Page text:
Slavko Komar

Slavko Komar was born in 1918 in Gospić. He graduated from the Faculty of Law in Zagreb. He became a member of SKOJ [Young Communist League of Yugoslavia] in 1937. He participated in numerous political actions that were organised in Zagreb during the Second World War. Because of his activities and his cooperation with the Communist Party, he very soon had to go underground. On August 4, 1941 he acted as the leader of one of the major actions by the Zagreb branch of SKOJ, known as the “Botanical Garden”, where an Ustaše squad was attacked in Runjaninova Street. Due to the fact that he’d been constantly monitored by the Ustaše regime in Zagreb, he joined the Partisans, as a member of “Matija Gubec” squad. In 1944 he was elected a member of the Presidency of the National Anti-Fascist Council of the People’s Liberation of Croatia. During and after the Second World War he held a series of important posts. He was an active participant in the agrarian and rural reforms in post-war Yugoslavia, as well as in the collectivisation of agriculture. He regards that part of his activities as his greatest contribution to the development of socialism. He was awarded the Order of the National Hero in 1952. He died in Zagreb in 2012.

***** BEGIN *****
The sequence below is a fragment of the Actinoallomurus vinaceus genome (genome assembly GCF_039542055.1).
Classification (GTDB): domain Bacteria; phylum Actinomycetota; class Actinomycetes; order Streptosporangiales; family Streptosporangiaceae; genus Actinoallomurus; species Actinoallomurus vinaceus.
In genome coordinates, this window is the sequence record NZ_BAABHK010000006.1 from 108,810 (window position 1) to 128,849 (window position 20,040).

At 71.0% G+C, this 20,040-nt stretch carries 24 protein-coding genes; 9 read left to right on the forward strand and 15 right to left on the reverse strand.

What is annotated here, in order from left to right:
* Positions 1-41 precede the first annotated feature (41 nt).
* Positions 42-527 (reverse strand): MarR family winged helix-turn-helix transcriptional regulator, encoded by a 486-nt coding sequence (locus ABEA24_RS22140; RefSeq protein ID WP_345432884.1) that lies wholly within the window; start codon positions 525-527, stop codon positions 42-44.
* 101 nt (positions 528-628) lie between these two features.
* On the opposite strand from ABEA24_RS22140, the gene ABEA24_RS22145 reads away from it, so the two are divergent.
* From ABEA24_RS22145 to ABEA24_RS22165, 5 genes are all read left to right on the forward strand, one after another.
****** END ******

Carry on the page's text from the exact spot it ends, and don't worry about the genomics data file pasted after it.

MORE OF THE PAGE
Could you first tell me your name, date and place of birth? Slavko Komar, Doctor of Science, born on February 18, 1918. So I lived through three wars, I was born during one, took part in the second, and the third one is the Homeland War. And where were you born? I was born in Gospić. Where does your family come from? My father is from Rijeka, and my mother is from Gospić. Were you in Gospić when WWII started? No. When I was 7, 8 years old, we moved to Zagreb. So I finished elementary school on Kaptol, and eight grades of grammar school in Zagreb. I also finished college in Zagreb. Were you religious when you were young? Not only religious, I was a typical young Catholic, with a great belief in God and in the Church. I was even a member of a very curious, exclusive organization, so to say, I was a member of Maria congregation, until I got bored of it. And why did I get bored of it. Ask me how I stopped being religious. How did you stop being religious? Let's see. I lived in a poor family, poverty all around me, huge unemployment, great misery, thousands and thousands of unemployed, wandering around, crisis, nothing was being constructed, except what the Church was building. And I started to doubt God, where was God to tolerate this, to watch this. Why didn't the Almighty do something to make our lives better? So I abandoned the Church and religion. I became an atheist, an agnostic even. That was in grammar school. Young Communist League of Yugoslavia (SKOJ) didn't exist back then, it was only in 1937, when I became a student, that Tito formed the Communist Party and SKOJ. The president of SKOJ was Lola Ribar. I became a member. How did you become a member of SKOJ, did someone introduce you with that idea? Yes, other members noticed me, I didn't become a Marxist and Communist by reading books, but from experience. Communists were the only ones who opened perspectives. With communist ideas and with a broad, popular front, which was formed in a time of crisis, when Hitler came to power and when fascist movement began to develop. And this was when I, as a member of SKOJ, began to make progress. I started to read classic Marxist literature, I became not only an activist, but I also developed an interest in the theory of Marxism. And as a member of SKOJ I became known not only at my faculty, but even beyond. We met daily, on the main square in Zagreb. We on one side, frankovci on the other. Frankovci were rightists, supporters of Pavelić who lived abroad. Great enmity was between us. I hadn't been involved in politics until I came to college, because politics wasn't very important in our school, but when I came to college I saw a great divide, on the college, but also elsewhere. I became a member of Svjetlost, a political-cultural student organization, which was later suppressed. Semi-legal. We met there, at Svjetlost, we took part in labour celebrations, we took part in demonstrations, we... And then in 1937, in spring, we were selling our newspapers on the streets, leftist, student newspapers. And frankovci attacked us, especially our female colleagues, took the newspapers out of their bags, and then the fights started, and we always won those fights. A law student Krsto Ljubičić, he lived in a student dorm, in Runjaninova Street, both leftists and rightists lived in that dorm. He came home and five or six of them waited for him, and beat him to death, with bricks. This caused consternation in Zagreb, this was the first victim. His funeral was in Šibenik, 20 thousand people attended, it was a huge number for that time. There were conflicts throughout my student years, and little by little, we conquered one student club after another. Every faculty had its own club, which was held either by HSS or by frankovci. Or by Ljotičevci, while they were around. Ljotićevci were Yugoslav integralists, bigoted, not only about Yugoslavia, I was also a Yugoslav, by view and belief, but they were real chauvinists, Serbian chauvinists. This lasted for 5 years, during the fifth year of my studies, demonstrations were held, both student and popular, in Belgrade. That was Simović's coup, the one where Simović overthrew the treaty with the Germans concluded by Prince Paul, we also took part in that, in Zagreb. I was holding speeches on public squares, I was holding a speech while people were going out of cinema, members of SKOJ held them back, and I talked outside about what was going on. What was the speech about? I talked about Hitler, of course, I talked about democracy in Yugoslavia, the defence of Yugoslavia from fascism, because Yugoslavia was divided then. Yugoslavia was occupied by the Germans at that time, Ustashe came to power, and they ruthlessly arrested and killed the Communists. Do you remember when the Germans came into Zagreb? Of course. What was that like? It was like this. The defence from the Germans was being prepared in Bosnia, and people volunteered to go there to fight the Germans. We, members of SKOJ and the Communist party, met in a house on Pantovčak and discussed going to Bosnia. Then someone came running and said the Germans were coming! We walked down to Britanski square and saw long lines of Germans, tanks, armoured vehicles, very impressive. Many people welcomed the Germans and German reporters said that was the biggest welcome up to that moment in the war, in Zagreb. But that was a lie. The thing is, Zagreb had the population of 280 000, so there was always 20, 30 thousand people who supported fascism and Ustashe. Girls and boys jumped on German tanks, carried flowers, women carried chocolate and candy, while we were just looking. Even Vladimir Bakarić, who accidently came there, counted as taking part in the welcome, even I, everyone who stood aside, and most people were just passive observers, they didn't cheer. So that was the beginning of the war for me. You mentioned demonstrations in Zagreb, which you organized before the war, as a member of SKOJ. That's right. Where were the demonstrations and what was it like? On a celebration of May 1 one year, we gathered by the tram depo, in Trešnjevka, tram workers were also left-oriented. The group of us took out a tram, stopped the tram traffic, and in a huge line, there were thousands of us, we walked to Maršal Tito Square. The police noticed us, started to beat us, even the cavalry chaseed us. But we overcame them and headed to Deželićeva Street, number 7 or 8, where Maček's house was. We were protesting because he didn't stand in our defence. It was 1941. Even Ban Šubašić in Banovina of Croatia arrested Communists. I was informed that we would all be arrested and taken into concentration camps. During that time I was already living illegally, I wasn't staying at my house in order not to get arrested. Those who got arrested were taken to camp in Koprivnica, and later to Velebit, to the valley, what's the name... Jadovno? - Jadovno. Many well-known Communists ended up here, as well as well-known members of SKOJ. The most famous one was Sergej Vuković, a very brave man, who was... And the police, in those situations always took side of the rightists. So that was one kind of demonstration. The other kind, in the Crafts House, where there was a great hall, and we were celebrating the October Revolution, I'm not sure what date that was, November 6, I think. There were 505 of us, the police came in and arrested 500 of us, some managed to get away, but not me, I was arrested during one of these demonstrations, and beaten up. Šoprek, the head of the police department for anti-communism beat me up hard and put me in solitary. I ahd been there for a month, then they let me go. But I had to hide, since I was living illegally, I stayed in other people's houses. It was hard for me to find a place to stay. So then we formed an urban guerrilla. The first one who conducted a serious action was Martin Mojmir who had lured Šoprek, a policeman and anti-communist, to visit some woman. And they caught him there and killed him. But Mojmir was arrested and taken to "Sing Sing", it was a house in Ksaverska Street which had been turned into a prison for Communists. The rest of us, we started to puncture tires, pour sand in gas tanks, throw wires over telephone cables, in order to confuse them. Those were all minor operations by the members of SKOJ. The number of SKOJ members increased during the war. We were an urban guerrilla then. When did this happen? Excuse me? This action with Mojmir, when you lured Šoprek? It was in May. 1941? In May 1941, yes. Then an action in Kerestinec was conducted, to free the Communists who were taken into a concentration camp. But before that, ten renowned intellectuals from Zagreb were shot, among them was a writer, I cannot remember his name... Cesarec. Excuse me? August Cesarec. That's right, Cesarec. And some other renowned personalities of Zagreb also. So now, since this action had failed, and that was agent Kopinić's fault, who was supposed to organize the escape truck to transport the arrested partisans to Kozara. But the escape plan failed. So the Communist Party wanted us to make a spectacular operation in Zagreb to show that the Communists were not defeated. So it was decided that we, students, attack Ustashe by the Botanical Garden, near the student dorm in Runjaninova Street. The 12 of us, six workers and six students, form a group. Four of us would be in the Botanical Garden, with bombs, I decided who would that be, I was the leader. At quarter to 12 when Ustashe, armed students, go to the Upper Town, to guard Pavelić and some institutions owned by Ustashe, since we had become an Ustasha state. The operation had to succeed, the four of us with bombs in the Botanical Garden, and handguns, we approached them, they came out and lined up in a troop, on command. There were, on the corner of Mihanovićeva and Runjaninova Street, two of our workers, each of them carrying a bomb. We had to throw the bombs at them, over the fence, and they just had to push them, like they would push a ball. Like it was a ball, just push it. That's right. But what happened? Something we didn't expect. After the bombs, we were supposed to take out the handguns and shoot at them, like you shoot at animals, all four of us. But we didn't notice that in the first shack, there was a heavy machine gun, and it started shooting at us. I said we needed to break up. The plan was that the three of us jump in the underpass, run through the Botanical Garden, jump in the Botanical Garden, in... In the underpass. At the corner of Gundulićeva and Mihanovićeva Street there was an entrance to the Botanical Garden. One student was standing at the corner, he had to shoot and to stop anyone from locking the entrance door. But he came too late and didn't do it, and the doors remain locked, and then the other three ran again the same way we did, but we had noticed the police and the agents who stood there. There were many policemen and they arrested anyone who was suspicious, so the organizer of our operation warned me that in perfect crimes the fugitives didn't run to the outskirts, but to... Where there's traffic, so it's easier to disappear. I jumped, I was an athlete then, a rower, so I jumped and headed to the town centre, and on the corner of Mihanovićeva and Svačićeva Street, a policeman stopped me. I drew out a knife, and told him to get away or I would kill him. He froze, he was shocked, so he let me go. I went to Zrinjevac then, I handed in my handgun on Strossmayer Square, and then went to the apartment in which we were supposed to go after the operation. There were ten of us in the flat, but out of two brothers Seljan, who were students from Slavnoski Brod, one was arrested. The other brother asked me to send a member of SKOJ to find out what had happened to his brother, their father was a high-positioned Ustasha-official. When she went there, she was arrested, because they found out that the other son had also been involved. All hell broke loose because of the events in the Botanical Garden, everything was blocked, there were shootings everywhere, he didn't shoot at the one who was supposed to lock the door, because there were other shootings. He didn't want to get killed, so the doors were left locked. The Germans were in Hotel Esplanada, they were shooting, the guards were also shooting, I ran downtown, along Mihanovićeva Street, then to Svačić Square, where there were ten policemen also running to the scene, to take part in the pursuit. I shouted at them to run, people were being killed. And they turned around and started running. I went to hand in the handgun on Strossmayer Square, and then to the apartment in Martićeva. But we were, in a way, trapped in that apartment. Around 2pm we found out that Ustashe were searching houses, they had found out we were in Martićeva. We had to evacuate the apartment and go to Zvonimirova Street, to another apartment. We were there for a day, then Rade Končar came and said we were heroes. It was the most spectacular operation of WWII in Yugoslavia, one of the boldest of its kind. But after that, Rade Končar said that we had to become partisans then. Because Tito was sending two of his top men, and we shouldn't have operated as urban guerrilla anymore, because as urban guerrilla, we would have got killed. It would have been better to form Partisan detachments. So Partisan detachments began to form throughout Croatia. Most of them by Serbs, there were no Croats. So Tito said there had to be Croats too. One detachment was formed, in Sesvete, and I sent Branko Špalj, a freshman, very brave young man, in that detachment, but they all got caught. Branko Špalj was caught on his way to Bjelovar, he was brought to Bjelovar, but then he started to run, and a grave-digger, since it was a regular graveyard, hit him in the head with a stone, he fell, they caught him and later crucified him. So that detachment failed. Another one was being formed in Croatia, on Žumberak. There were 35 of us, all volunteers, mostly from Zagreb, but some also from Žumberak, but someone wrongly informed the Central Committe that people from Žumberak, being Greek Catholics, would not support Ustashe. But that wasn't true. He said that everything was ready, there were 100 guns, boots and bayonets. But when we came there we found five, six guns and nothing else. We didn't go into houses, food was brought to us to the woods, we slept out in the open, and on September 6, which was actually the day the king was born, there was a patrol of three Ustasha and three policemen, we waited for them, I took a bomb and threw it at them, this was the first bomb that I threw in my life. Two of them were wounded and probably killed, the third one was laying on a clearing, I ran to him and wanted to take his gun, but he didn't let it go, until I knocked him down. But then one of the policemen who survived shot me in the leg. High up. Excuse me? He shot you in the upper part of the leg. That's right. So I was wounded. As days went by, our number decreased. Our commander, a Spanish fighter, brought 100 Spanish soldiers to Zagreb, he was so skilful that he shot a sheep, since we were starving. But while he was doing that, Ustashe saw him and arrested him, and a few others. There was only 20 of us left now, and I became a commander of that camp. I decided it would be best to disband. Disbanding an army unit is not an easy decision, for the rest of your life you wonder if it was the right thing to do, but I know it was. There were four young Jews among us, they wanted to go back to Zagreb. I told them not to go, because they would get arrested. Some went to Slovenia, and the three of us, our former commander, an Istrian student, and I, we walked all over Slovenia, through Stanjevci, Novo Mesto, Kočevje, we crossed the river Kupa and entered Croatia. But along the way, on a bridge near Kočevje, we came across six Blackshirts. They ordered us to stop and searched us. They didn't find anything, but my knees were bare and my shoes torn. He asked me: "Perche vai cosi vestito?", in Italian. I spoke Italian, so I told him that we were coming back from Germany, we had been working there. He asked me to show him my hands, to see if they were a working man's hands, and we waited in a ditch eight days for the man we had sent to the Central Committee in Zagreb. But he was killed. So there wre only eight of us left and we decided to separate. The three of us went to Slovenia by foot. The common people of Slovenia were against Italians. As we were passing by, people would always give us some soup, a piece of bread, an apple. It was a poor region. Passing through Slovenia was easy, but in Novo Mesto, by the river Krka, we came across Italian policemen, since Yugoslav policemen in Slovenia supported Italians now. They asked me how it was in Germany, and I said not good. That was why we were coming back to our homeland, it was better there. He took out a cigarette and lighted it. I never smoked but I asked him, in Italian, You spoke Italian. I asked for a cigarette. Thank God, it was a good cigarette. I then found out that he was a member of the Blackshirts, from Rijeka, we started to speak the local dialect and he let us through and we came to Kočevje. We had to pass Kočevje, but Kočevje was mostly inhabited by the Germans. Passing through German villages was not easy. They asked us how it was in Germany, how were the crops, because they soon had to move from there to Austria or Germany, I don't remember anymore. So we managed to pass Kočevje and later we came to Gorski Kotar. In the middle of the field, we met a man who harvested corn and beans, and we told him we were heading to Čopov's, a family I knew from Zagreb, but who lived near Čabar then. He said they actually lived in Gerovo, and that we would have to hurry while it was still daytime. We came to the village Mali Lug, and the Čopov family welcomed us to their house. But the house was actually an inn, popular among Italians, so they moved us into another house. That was Ivan Turk's house, he was an wealthy tradesman, it was a huge house, and we stayed there for two-three days. She fixed my shoes, washed me, and the old lady Čopović was a village physician. She noticed my leg had been wounded, since I was limping. But when I saw someone approaching, I tried not to limp. So Turk arranged us a truck, since we wanted to go first to Sušak and then to Šibenik, because even though I had spent months in Sušak, I didn't know anyone there. So he arranged us a truck laden with logs. When Italians stopped the truck, we said that we were helping to load and unload the logs, so they let us through. As we were approaching Sušak, we got off the truck, just in case. We didn't know what to do, there were only two of us now, since the Spaniard left first, and the other soldier crossed the bridge guarded by the Blackshirts, and the two of us came to... He had a cousin, but he never met her, it was an Istrian family. We came to her house, and she offered us lunch. We were starving, so we started eating immediately, but then she said we couldn't stay there, we had to go. I remembered a freshman I knew, so I asked him if I could stay at his place, he was also a member of SKOJ, a good man, and he took us to Podvežica, the outskirts of Sušak. He arranged a house for us. We stayed there for a month. I laid in bed, and instantly lost my memory, for eight days, I couldn't remember anything, not even my name. After eight days, I began to regain consciousness, it wsa like when you throw a pebble in the water and... Concentric circles. That's right... Concentric circles were being formed. So I didn't even know my name, I didn't know who my mother or father were. But my memory slowly started coming back, and we got in touch with the Committee, they accepted me, they didn't believe it was possible to form a Partisan detachment in Sušak. Žumberak detachment disbanded. Tito ordered that Croats had to start fighting outside of the cities and form detachments. But both Sesvete and Žumberak detachments failed. After that, volunteers formed another detachment, Tuhobić detachment, consisting of 102,103 men. They were all volunteers, mostly workers from Sušak, and students. There were three Serbs, two Jews, others were Croats. Tuhobić detachment, was an example for all the others, it was the biggest Croatian detachment, and we conducted many operations. November 12, 1941, the detachment was attacked by Italians, there were only 100 Croats, 44 guns, attacked by 1500-2000 armed Italians. A combat started, the detachment defended successfully, Italians weren't such great soldiers like the Germans, they were careful, only few of them got killed. Two of ours. Ours retreated and headed to Travnik, near Vodice, but they didn't find a shack that was supposed to be ready for them. Snow fell that day, 20 cm in the morning, some froze while crossing the river, so the detachment disbanded but nobody fell under the Italians. Twelve of them ended up in the hospital, which was divided, half for Italian army, half for the civilians. The civilians, 12 of them, were under fake names, and they all survived. Sušak was well organized, but it still couldn't last. The biggest battle with Italians was the one in Tuhobić, in 1941. There were other battles, but smaller. What was the battle with Italians like? I didn't take part in it. But it was a battle like any other, the army approached, there were shootings, it lasted for several hours. When we saw that nobody from Grobnik, Hreljan, Bakar, Kastav, Sušak was arrested, the Committee appointed me to find a location where we could form a new camp. So I headed to Grobničko polje, searched the surrounding hills, but didn't find a suitable location for the Partisans. So I went back, disappointed the Committee, but they sent me back there again. I found a man who transported wood to sawmills. He went away with a shepherd, left me there with some cheese, a piece of bread and a bottle of wine. I waited. After a few hours, he came back, said he found a place to stay, on the mountain Nebesi, in a cave, so I brought a detachment of 25 people in that cave. They lived like cavemen there, like in prehistoric times. The men of Delnice detachment also stayed there for a while. I lived illegally in Sušak, moved from village to village. Where did you live in Sušak? It was like this. The Italians protected the Serbs, not the Ustashe, they didn't approve the violence against the Serbs. I was put into a Serbian house, I told them my name was Obrad Šušnjić, and that my family was from Rudopolje, but they had all been killed, even their son who studied in Zagreb, Obrad Šušnjić. So I took his name. It was Christmas time, they celebrated Orthodox Christmas, but I didn't know the customs, so I pretended. But this lady had three children, a daughter in Belgrade, she noticed I wasn't... That you didn't know the customs. I didn't know the customs, I wasn't a Serb. I paid the rent, my cousins from Rijeka sent me the money, 600 liras a month. With that money I could pay the rent and the food I needed. I stayed there, but since I was living illegally, I couldn't stay there all the time, every three-four days I had to move. So I changed, in Sušak, in a years time, it was 1942, from September till May, I changed 23 apartments. It wasn't a problem to find a place to stay in Sušak. Rade Končar couldn't find a good place to stay in Split, he stayed in an apartment with Italian officers. But since he didn't speak Italian, he was discovered and arrested, they found him in a house where he was supposed to be hidden, where he was living illegally. I had better luck, people always took me in, sometimes wealthy people too, so I even stayed in a few villas, owned by some highly respected people, but I lived in poor houses too, I was in Sušak until April the following year. Then in May 1942, I left Sušak, and became a Partisan. I was a member of the District Committee, I participated in the Italian offensive, when the Italians set all border villages on fire, except the ones where their garrisons were. So Prezid, Čabar, Gerovo were not burned. In other villages, they took people out of their homes, everything was burned. Women and children were taken to camps in Italy, men were caught, thousands of them, and taken to concentration camp Kampor. Have you heard of it? We were there. In the camp? You were there? Yes. He was there, to see. Yes. There was nothing there, people were in tents, starving, exposed to rain and wind. 3 200 were reported dead, but nobody knows how many actually died. I believe around eight or ten thousand people died. A graveyard was built later, a Slovenian-Croatian graveyard, and it has been commemorated every year as the biggest Italian concentration camp in Croatia. I was a member of the District Committee, so after the offensive, I visited the villages, Bakar, Kastav. There was a meeting between Slovenians and Croats, Vladimir Popović came, and commander Rukavina, me, and from the Slovenians only a former general and a well known Spanish fighter. We talked about cooperation, it was an important meeting for the cooperation between Croatian and Italian partisans. I was in Kastav. Then I was called to urgently come in a village in Kordun, where Croatian headquarters had been. I was appointed to go to the Yugoslavian headquarters where Tito, the Central Committee and secretary Lola Ribar were. They were looking for a worker, but the Croats sent me instead. So when I arrived, Lola Ribar wasn't satisfied, since I wasn't the one who he wanted. Did he welcome you? Well... How? Well, he wasn't impolite, but... He wasn't very pleased. He certainly wasn't pleased. So he told Tito what had happened, that instead of a worker, they had sent a student. Lola Ribar asked what to do, Tito told him to let me stay. So I became a member of the Central Committee of SKOJ, in the autumn of 1942, in Bosanski Petrovac, the flag of the First Proletarian Brigade was being laid, Koša Popović was the commanding officer. We were in Bosanski Petrovac, operating as SKOJ. Later when Bihać was liberated, we moved there and founded the First Congress of Antifascist Youth of Yugoslavia. Tito took part in the Congress, and asked me to give a speech. So I began to describe the operation in the Botanical Garden and concluded by saying that Zagreb wasn't an Ustashe town. I forgot to tell you, but because of that operation, 98 people were shot that day, another 100 the other day. When I finished with the speech, Milka Kufrin, a member of Croatian Youth Organisation, also wanted to say something, but when she saw Tito, she was overwhelmed and ran out of the hall. Tito went after her and got her back. It was an overwhelming event for all of us, meeting Tito for the first time. We operated in Croatia, Bosnia, even in Slovenia. Lola Ribar died, Ratko Dugonjić took his place. Later we formed the National Youth of Yugoslavia, and in Bihać the Second Congress of the National Youth, in which even Churchill's son participated, even a Soviet general was present, we had diplomatic relations with other countries. I became the president of the Youth. But while we were still in Otočac, Hebrang noticed me, saw my potential, so I was the president of the Youth in both 1945 and 1946, I travelled to Prague-London-Paris, to attend various international anti-fascist conferences, I... How did they welcome you in London and Paris? I was in London for a military mission in 1944, I was the president of the Yugoslavian Youth, in the World Youth Council, they welcomed me there, it felt good, I was holding lectures throughout England. Vlatko Velebit was the chief of our mission, I was appointed to collect financial aid for partisans. But Sir Ray Stevenson, an ambassador who answered to Šubašić, he thought I was spreading communist ideas. I wasn't doing that, I explained him what we were doing, what the Youth was doing, not only military operations, but educational activities, sport, activities with the Youth, activities in both occupied and liberated areas. But the English thought I was to be exiled, and I became persona non grata, "an unwelcome person". So I was exiled from England, in 1944, after spending 3 months in London, but I had to wait for a plane which would take me somewhere to Europe. Southern France had already been liberated, so we arrived to Paris. From there, we flew to Belgrade so my English mission of 1944 was finished. Later I arrived to Vis and in 1945 became president of the Yugoslavian Youth, right after Stanko Kavčič. I was the president for a year and a half, but then the Central Committee of Croatia ordered me, in the beginning of 1948, to leave Belgrade and come to Zagreb. So I became member of the Central Committee of Croatia, and a minister in Croatian government. Districts were being formed, and young people were being sent there to organize things. It was very hard, Yugoslavia was poor, we had to repurchase agricultural products from farmers. Until then, farmers supported us, but then they became suspicious. Unfortunately, we formed farming cooperatives, which were unsuccessful. We sent men to forced labour, in swamps and in the woods. It was a very hard period. I had spent three years there. Then I came back to Zagreb, I became the minister of agriculture, after that, in 1947, I was sent to Belgrade... ...or was it the 1960s... It wasn't in the 60s... What? It wasn't in the 60s. Wait, 1960... 1940s... 1950 and... 1953, 1954... 4. 1950... 3, 1950... 1953., 1954. 1955., I was in Belgrade for eight years, as a member of the government. What were you in charge of? I was responsible for agriculture. It was my greatest achievment, we conducted modernization and reconstruction of Croatian agriculture. Yugoslavia stopped being dependent on America's help. Americans helped us after the conflict between Tito and Stalin, they started sending us food and even weapons. Where were you when WWII ended? I was in Belgrade, which was semi-liberated, it was...yes, in Belgrade. The official end of WWII. I had lived there for three years, came to Zagreb, then again to Belgrade, so altogether, I spent a total of 18 years of my life in Belgrade. Were you in Belgrade when it was liberated? Yes. When the Red Army came into Belgrade? Yes, I was in Belgrade then. What was that like? One part of Belgrade, the Germans wanted to pass through it, south, to evacuate from Greece. But a Soviet division waited for them there and defeated them. We came from Valjevo, in Belgrade, and by Avala we saw hundreds of dead Germans. In Belgrade we stayed in Dedinje, which had been liberated. The other part of Belgrade was under the Germans, but it was the Lika Corpus which liberated Belgrade, it wasn't the Russians, as people usually think. Then we got a house for the Central Committee of SKOJ, where we lived and worked, from 1940 until the end of 1971. No...until the end of 1949. Were you in contact with the Red Army? With who? With the Red Army, the Russians, in Belgrade? Of course we were. But they acted badly. Why? They were what was left of the Soviet Army, others had died, and the ones who survived were very violent. An intelligence agent could ask you if you knew a spy. It was like that. But we were in good relations with the cavalry and on Victory Day 1945, I was leading a delegation of 15 men, we were in USSR for 75 days. During the celebration of Victory Day, Rokossovsky, on a white horse, met the general Ždanov on the other horse, Stalin was also there, we were given the place of honour, near the open stands, near the place where Lenin was buried. Mausoleum? During celebrations like these, we frequently saw Stalin. We travelled through the USSR, I even wrote a book, 75 days in the USSR, which was printed in 100 000 copies, where I presented everything in a good light, but I was wrong. I realized that only later. I was so naive, I believed everything. Did you have any problems after the 1948 Cominform Resolution? No. Problems? Yes. No. But I wasn't in USSR, I was in Zagreb. I know, but because of your stay in USSR and the book you wrote? No, not at all. No, no. Tito, Đilas, Ranković, even Kardelj, they were all in USSR before the liberation. Stalin and Tito even during the war. How did your political carrier further develop? When did you get back to Zagreb? When did I get back to Zagreb? Yes, from Belgrade. Cominform didn't exist yet, it was still a pro-Soviet regime, Kardelj arrived in Zagreb on May 5, I'm not sure about the year... 1946. Is it? 1946 or...? March 1947. He told us, a great conflict was going to happen with the USSR. We held a meeting in villa Weiss with Kardelj, I was a member of Politburo, and Kardelj told us what was happening, complications in relations between USSR and Yugoslavia, and that the Soviets might even attack Yugoslavia. How did you feel then? Very bad. During dinner, I got up and told Bakarić that I had to catch a train. Because I was marrying a lady the next day in Novi Sad. Kardelj asked where Slavko was going, he was going to get married. Why now, he said, when there's going to be a war? He was joking, but there was some truth in that. So I got on a train to Belgrade, later went to Novi Sad, a member of academy Čalić and Rato Dugonjić, a member of SKOJ, were my best men. Where did you first meet your future wife? During the war? No, it wasn't during the war. It was in autumn...what year? In 1940s... Wait. 1947. We got married in 1961, 1961 we got married. That's right. And we met 1960 in Novi Sad. We were on a dinner party with my cousin. Excuse me? Well, we met on a dinner party, my cousin introduced us. That's how we met. My cousin. How did you become an ambassador in India? Excuse me? How did you become an ambassador in India? That isn't my greatest achivement. And neither is the Botanical Garden. My greatest achivement is the modernization and reconstruction of Yugoslav agriculture. I got a medal for that, after 13 years, after 17 years, and I'm proud of, not of the operation in the Botanical Garden, but of what we, Ivan Ćiro Buković and I did for Yugoslav agriculture. You saved it from starvation. And forestry and water resources too. Otherwise, people would starve. That's right. People were starving. Have you lost a member of your family in WWII? Yes. My brother Marko, 19 years old, beaten and wounded to death, taken to Maksimir. I never found the place where he was buried. My mother was in a concentration camp, and in 1944, when it was Pavelić's birthday, and he proclaimed an amnesty, my mother and aunt were liberated. In what camp were they? Jasenovac. They were in Jasenovac. What do you think about the disintegration of Yugoslavia? I'd rather not talk about it. It's a personal tragedy for me, like all of our goals had failed, because the Communist Party was against Yugoslavia, but during the rise of fascism, the Party and Tito concluded that if we supported Yugoslavia, we would be stronger against the Germans. So we became supporters of Yugoslavia. Never before had I called myself a Yugoslav until then. I had always thought of myself as a Croat. Even when I was in Belgrade, I considered myself a Croat. I wrote in Latin letters. And what...? It was hard for me, very hard. I didn't expect it. Others did, but I wasn't involved in politics much at that time and didn't know exactly what was going on, so I was shocked. Did you have some problems in the early 90s? No. My wife and I didn't have problems. None. Do you think people will stop fighting in these areas? It's a hard question. I don't know. But we have to be optimistic. Definitely. We're all pessimists, and that's bad. We should be optimistic that it will get better. If not in a year, then in four-five years time. Croatia will be accepted in the European Union. If the EU doesn't dissolve until then. It all depends. You see what's happening in America, in China. In today's newspapers. Yesterday's. Did you buy today's papers, Nada? No. It says that China is arming itself, to become the world's military force, to take the place of America. China and India are becoming important economic factors. When exactly did your brother Marko die in WWII? He didn't like school, he finished only four years of high school. My mother wanted him to continue, but he wasn't good at school, he was very, how to say... for someone who wasn't even 16... He wasn't mature... That's right. He was self-confident... They threw him out of the school and he took up a trade, and became... What's it called... he nickel-plated medical instruments. And then when he was 16, he changed, became a member of SKOJ, a leftist. He was a member of a group in Trešnjevka, which was discovered, they found a gun in our basement, he was arrested, after the Botanical Garden, but released after 14 days, because he didn't take part in it. But out of this he couldn't get out, they tortured him for seven days on a square near the mosque, all Jewish houses were evacuated, so there were only offices, prisons and torture-houses. My brother didn't want to confess anything, so they killed him and left his body in Maksimir. What did your parents think about you being a member of SKOJ? My mother was a great woman. She approved everything I did. When I was five years old, my father went to America, so I was helping her to take care of the family, I had a brother and a sister, I lost my childhood, because I had to take care of many things, bring groceries, collect the money my father was sending us, so when I was seven-eight years old, I was so mature, as though I was 15. Thank you. We're done. How long have we been talking? 2 hours and 5 minutes. When did we start? You didn't have to stop. Yes, really. Would you like to continue? I don't think people are interested in... Yes. In what? In the reconstruction of agriculture. It's not interesting. And it's a momentous, epochal thing we did. Would you like to say something more about it? I would like to say that by doing this we... Saved Yugoslavia. We modernized agriculture, boosted yields, mechanized farming. We came into possession of some agricultural goods, as a result of the land reform, some land we bought, some was consolidated, so we formed agroindustrial conglomerates. It's a unique type of agricultural organization, where there is primary production, that's farming, then secondary production, that's cattle breeding, tertiary production, that's processing, and trade in the end, there was only Belje at that time in trade. It was a great invention of ours, that instead of the existing agricultural cooperatives, we formed general cooperatives for farmers so they could buy what they needed and sign the contract directly with agroindustrial conglomerates. If a farmer, or a cooperative, makes a deal directly with a conglomerate, he is sure that he will be paid well, and that he will get his money. So we had 800 000 hectares of land, state owned, and the farmers who cooperated, they were free farmers, but if a farmer owned one hectar of land, he could become a member of a cooperative if he produced 100 pounds of wheat, he could sell it. That's not possible today. Yes, they have ruined everything today, now conglomerates are said to be socialistic mammoths, socialistic... what's it called? Fossiles? Excuse me? Fossiles? No. No, socialistic giants, which had to be broken to pieces. What do you think of Croatian Spring? I wasn't in Yugoslavia at that time, I was in India. When I got back, the movement diminished, but Savka was still in power, as was Miko Tripalo. Miko Tripalo wrote to me in India, that I was appointed to be the ambassador in Italy. I agreed, but later he said it wasn't necessary, Savka had already arranged that the ambassador would be Stane Kavčič, the president of the Slovenian Executive Council, because of some road, so he took my place, and I was sent to the Constitutional Court, I didn't want to work there. There was the time when we didn't have an apartment in Zagreb, so we lived in Rab for a while, when my daughter was in the third grade, when she finished the third grade in Rab,